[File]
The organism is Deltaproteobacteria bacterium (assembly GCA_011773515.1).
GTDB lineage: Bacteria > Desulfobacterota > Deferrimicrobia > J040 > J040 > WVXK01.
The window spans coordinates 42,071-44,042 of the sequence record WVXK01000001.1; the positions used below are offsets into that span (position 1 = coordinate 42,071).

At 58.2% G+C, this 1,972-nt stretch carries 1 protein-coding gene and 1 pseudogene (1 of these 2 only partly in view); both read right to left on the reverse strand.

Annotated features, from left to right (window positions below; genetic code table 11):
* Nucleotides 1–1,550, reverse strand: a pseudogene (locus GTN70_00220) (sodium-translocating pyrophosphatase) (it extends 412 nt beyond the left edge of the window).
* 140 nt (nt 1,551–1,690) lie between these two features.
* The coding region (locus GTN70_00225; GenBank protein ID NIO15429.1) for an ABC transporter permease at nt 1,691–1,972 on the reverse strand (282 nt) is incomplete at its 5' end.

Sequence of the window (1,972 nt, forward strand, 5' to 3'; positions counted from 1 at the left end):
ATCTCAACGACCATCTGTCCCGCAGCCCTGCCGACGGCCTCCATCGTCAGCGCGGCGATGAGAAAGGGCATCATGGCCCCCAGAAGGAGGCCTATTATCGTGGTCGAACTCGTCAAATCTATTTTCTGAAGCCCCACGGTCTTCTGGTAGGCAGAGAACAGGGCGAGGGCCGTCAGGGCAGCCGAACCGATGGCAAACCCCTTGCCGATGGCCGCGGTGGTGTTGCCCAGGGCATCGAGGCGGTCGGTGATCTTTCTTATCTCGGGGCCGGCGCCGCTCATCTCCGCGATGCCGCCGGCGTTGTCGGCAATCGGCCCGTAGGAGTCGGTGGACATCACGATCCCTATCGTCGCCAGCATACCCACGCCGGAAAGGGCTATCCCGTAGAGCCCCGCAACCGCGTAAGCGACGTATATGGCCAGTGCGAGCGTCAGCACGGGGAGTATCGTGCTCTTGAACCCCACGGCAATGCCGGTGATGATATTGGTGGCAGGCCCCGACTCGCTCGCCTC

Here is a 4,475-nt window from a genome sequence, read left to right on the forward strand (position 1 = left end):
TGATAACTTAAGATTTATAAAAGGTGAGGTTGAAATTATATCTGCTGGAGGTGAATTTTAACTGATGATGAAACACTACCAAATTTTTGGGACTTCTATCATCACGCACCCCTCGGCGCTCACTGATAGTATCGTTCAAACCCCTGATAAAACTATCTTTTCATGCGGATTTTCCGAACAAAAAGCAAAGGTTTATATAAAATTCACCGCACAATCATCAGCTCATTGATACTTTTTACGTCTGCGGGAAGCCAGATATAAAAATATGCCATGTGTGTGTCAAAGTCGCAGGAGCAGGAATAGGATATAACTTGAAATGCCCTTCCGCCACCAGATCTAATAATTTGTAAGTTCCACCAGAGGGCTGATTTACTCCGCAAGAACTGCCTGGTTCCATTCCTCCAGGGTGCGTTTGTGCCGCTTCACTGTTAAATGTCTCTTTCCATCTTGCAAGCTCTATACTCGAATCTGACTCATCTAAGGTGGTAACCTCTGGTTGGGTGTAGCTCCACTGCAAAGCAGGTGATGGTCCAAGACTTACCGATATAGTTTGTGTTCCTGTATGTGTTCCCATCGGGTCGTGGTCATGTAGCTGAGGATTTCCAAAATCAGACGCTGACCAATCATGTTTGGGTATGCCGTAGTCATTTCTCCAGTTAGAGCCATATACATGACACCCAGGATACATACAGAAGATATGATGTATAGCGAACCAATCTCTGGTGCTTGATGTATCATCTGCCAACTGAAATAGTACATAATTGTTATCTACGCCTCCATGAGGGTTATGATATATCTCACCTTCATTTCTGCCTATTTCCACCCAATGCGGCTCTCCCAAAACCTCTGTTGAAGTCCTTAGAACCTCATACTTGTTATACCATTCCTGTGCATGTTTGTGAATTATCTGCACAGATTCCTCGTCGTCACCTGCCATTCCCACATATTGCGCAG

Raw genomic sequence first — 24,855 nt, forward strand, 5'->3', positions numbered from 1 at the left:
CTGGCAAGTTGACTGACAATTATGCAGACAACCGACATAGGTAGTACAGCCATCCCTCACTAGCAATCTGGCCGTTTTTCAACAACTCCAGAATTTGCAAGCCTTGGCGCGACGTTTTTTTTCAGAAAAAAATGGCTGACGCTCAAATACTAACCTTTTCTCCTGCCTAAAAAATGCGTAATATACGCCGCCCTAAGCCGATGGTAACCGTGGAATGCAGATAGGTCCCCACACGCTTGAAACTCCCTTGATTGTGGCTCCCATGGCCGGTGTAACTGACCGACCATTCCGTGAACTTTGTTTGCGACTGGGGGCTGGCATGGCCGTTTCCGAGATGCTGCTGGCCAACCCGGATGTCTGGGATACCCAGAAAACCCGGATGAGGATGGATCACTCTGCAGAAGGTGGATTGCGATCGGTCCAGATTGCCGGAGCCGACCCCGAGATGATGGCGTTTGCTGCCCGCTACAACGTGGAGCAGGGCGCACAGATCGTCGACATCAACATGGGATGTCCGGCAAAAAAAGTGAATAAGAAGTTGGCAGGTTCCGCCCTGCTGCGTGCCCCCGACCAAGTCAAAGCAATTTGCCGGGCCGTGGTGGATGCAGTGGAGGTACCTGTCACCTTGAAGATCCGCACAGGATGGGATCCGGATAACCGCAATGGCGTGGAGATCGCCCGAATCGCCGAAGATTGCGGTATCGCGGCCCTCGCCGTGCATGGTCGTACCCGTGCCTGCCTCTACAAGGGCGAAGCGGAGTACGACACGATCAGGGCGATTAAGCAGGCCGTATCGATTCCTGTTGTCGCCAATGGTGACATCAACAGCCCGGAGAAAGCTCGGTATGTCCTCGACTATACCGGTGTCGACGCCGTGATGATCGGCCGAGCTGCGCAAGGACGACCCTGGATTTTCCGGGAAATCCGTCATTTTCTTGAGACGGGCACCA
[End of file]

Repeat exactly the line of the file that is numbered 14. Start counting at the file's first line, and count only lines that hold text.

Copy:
CTGGCAAGTTGACTGACAATTATGCAGACAACCGACATAGGTAGTACAGCCATCCCTCACTAGCAATCTGGCCGTTTTTCAACAACTCCAGAATTTGCAAGCCTTGGCGCGACGTTTTTTTTCAGAAAAAAATGGCTGACGCTCAAATACTAACCTTTTCTCCTGCCTAAAAAATGCGTAATATACGCCGCCCTAAGCCGATGGTAACCGTGGAATGCAGATAGGTCCCCACACGCTTGAAACTCCCTTGATTGTGGCTCCCATGGCCGGTGTAACTGACCGACCATTCCGTGAACTTTGTTTGCGACTGGGGGCTGGCATGGCCGTTTCCGAGATGCTGCTGGCCAACCCGGATGTCTGGGATACCCAGAAAACCCGGATGAGGATGGATCACTCTGCAGAAGGTGGATTGCGATCGGTCCAGATTGCCGGAGCCGACCCCGAGATGATGGCGTTTGCTGCCCGCTACAACGTGGAGCAGGGCGCACAGATCGTCGACATCAACATGGGATGTCCGGCAAAAAAAGTGAATAAGAAGTTGGCAGGTTCCGCCCTGCTGCGTGCCCCCGACCAAGTCAAAGCAATTTGCCGGGCCGTGGTGGATGCAGTGGAGGTACCTGTCACCTTGAAGATCCGCACAGGATGGGATCCGGATAACCGCAATGGCGTGGAGATCGCCCGAATCGCCGAAGATTGCGGTATCGCGGCCCTCGCCGTGCATGGTCGTACCCGTGCCTGCCTCTACAAGGGCGAAGCGGAGTACGACACGATCAGGGCGATTAAGCAGGCCGTATCGATTCCTGTTGTCGCCAATGGTGACATCAACAGCCCGGAGAAAGCTCGGTATGTCCTCGACTATACCGGTGTCGACGCCGTGATGATCGGCCGAGCTGCGCAAGGACGACCCTGGATTTTCCGGGAAATCCGTCATTTTCTTGAGACGGGCACCA